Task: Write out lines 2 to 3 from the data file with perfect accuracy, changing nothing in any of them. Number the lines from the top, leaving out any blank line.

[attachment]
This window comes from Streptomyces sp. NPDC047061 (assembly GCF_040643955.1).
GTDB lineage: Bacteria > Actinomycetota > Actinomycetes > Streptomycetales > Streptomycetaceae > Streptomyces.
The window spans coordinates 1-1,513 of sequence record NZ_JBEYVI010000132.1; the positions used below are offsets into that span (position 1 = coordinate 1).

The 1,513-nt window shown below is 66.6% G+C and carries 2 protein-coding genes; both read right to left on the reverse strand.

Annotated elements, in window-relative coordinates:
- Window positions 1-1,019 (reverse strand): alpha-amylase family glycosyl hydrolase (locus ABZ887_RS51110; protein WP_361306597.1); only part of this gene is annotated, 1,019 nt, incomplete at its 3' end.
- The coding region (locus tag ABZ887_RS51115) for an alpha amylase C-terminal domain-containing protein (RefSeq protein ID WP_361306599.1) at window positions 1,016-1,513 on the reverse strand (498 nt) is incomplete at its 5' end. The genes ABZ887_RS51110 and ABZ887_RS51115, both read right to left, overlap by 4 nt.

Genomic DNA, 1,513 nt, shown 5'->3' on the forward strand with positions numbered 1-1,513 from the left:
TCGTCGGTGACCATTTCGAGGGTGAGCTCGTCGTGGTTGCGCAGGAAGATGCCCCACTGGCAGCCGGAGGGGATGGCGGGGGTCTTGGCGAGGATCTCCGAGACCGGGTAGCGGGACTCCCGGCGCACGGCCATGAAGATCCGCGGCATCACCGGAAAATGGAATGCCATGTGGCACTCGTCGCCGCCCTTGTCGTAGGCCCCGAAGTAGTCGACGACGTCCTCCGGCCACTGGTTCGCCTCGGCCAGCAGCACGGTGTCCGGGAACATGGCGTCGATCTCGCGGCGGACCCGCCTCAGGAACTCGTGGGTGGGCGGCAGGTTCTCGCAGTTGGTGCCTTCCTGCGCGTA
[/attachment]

GTDB lineage: Bacteria > Actinomycetota > Actinomycetes > Streptomycetales > Streptomycetaceae > Streptomyces.
The window spans coordinates 1-1,513 of sequence record NZ_JBEYVI010000132.1; the positions used below are offsets into that span (position 1 = coordinate 1).